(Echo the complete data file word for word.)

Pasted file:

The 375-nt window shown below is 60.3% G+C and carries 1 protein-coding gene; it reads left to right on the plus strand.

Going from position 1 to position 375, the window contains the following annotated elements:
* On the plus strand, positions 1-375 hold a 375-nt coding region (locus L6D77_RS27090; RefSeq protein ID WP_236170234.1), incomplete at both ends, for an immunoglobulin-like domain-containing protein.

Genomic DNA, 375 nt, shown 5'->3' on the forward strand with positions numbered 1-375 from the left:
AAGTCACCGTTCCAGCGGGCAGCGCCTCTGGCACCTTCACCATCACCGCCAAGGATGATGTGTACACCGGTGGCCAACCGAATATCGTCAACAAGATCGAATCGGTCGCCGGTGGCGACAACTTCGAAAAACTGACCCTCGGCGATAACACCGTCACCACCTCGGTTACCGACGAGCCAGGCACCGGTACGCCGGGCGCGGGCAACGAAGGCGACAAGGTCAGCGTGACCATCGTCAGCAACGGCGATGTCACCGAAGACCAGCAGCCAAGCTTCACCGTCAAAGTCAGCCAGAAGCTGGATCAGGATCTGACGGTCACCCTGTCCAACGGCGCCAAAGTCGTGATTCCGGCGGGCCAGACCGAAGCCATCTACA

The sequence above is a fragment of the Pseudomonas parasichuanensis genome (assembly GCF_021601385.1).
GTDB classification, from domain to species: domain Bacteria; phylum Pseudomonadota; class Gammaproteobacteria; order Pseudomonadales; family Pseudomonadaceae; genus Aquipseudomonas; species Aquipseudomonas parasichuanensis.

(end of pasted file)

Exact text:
The 375-nt window shown below is 60.3% G+C and carries 1 protein-coding gene; it reads left to right on the plus strand.

Going from position 1 to position 375, the window contains the following annotated elements:
* On the plus strand, positions 1-375 hold a 375-nt coding region (locus L6D77_RS27090; RefSeq protein ID WP_236170234.1), incomplete at both ends, for an immunoglobulin-like domain-containing protein.

Genomic DNA, 375 nt, shown 5'->3' on the forward strand with positions numbered 1-375 from the left:
AAGTCACCGTTCCAGCGGGCAGCGCCTCTGGCACCTTCACCATCACCGCCAAGGATGATGTGTACACCGGTGGCCAACCGAATATCGTCAACAAGATCGAATCGGTCGCCGGTGGCGACAACTTCGAAAAACTGACCCTCGGCGATAACACCGTCACCACCTCGGTTACCGACGAGCCAGGCACCGGTACGCCGGGCGCGGGCAACGAAGGCGACAAGGTCAGCGTGACCATCGTCAGCAACGGCGATGTCACCGAAGACCAGCAGCCAAGCTTCACCGTCAAAGTCAGCCAGAAGCTGGATCAGGATCTGACGGTCACCCTGTCCAACGGCGCCAAAGTCGTGATTCCGGCGGGCCAGACCGAAGCCATCTACA

The sequence above is a fragment of the Pseudomonas parasichuanensis genome (assembly GCF_021601385.1).
GTDB classification, from domain to species: domain Bacteria; phylum Pseudomonadota; class Gammaproteobacteria; order Pseudomonadales; family Pseudomonadaceae; genus Aquipseudomonas; species Aquipseudomonas parasichuanensis.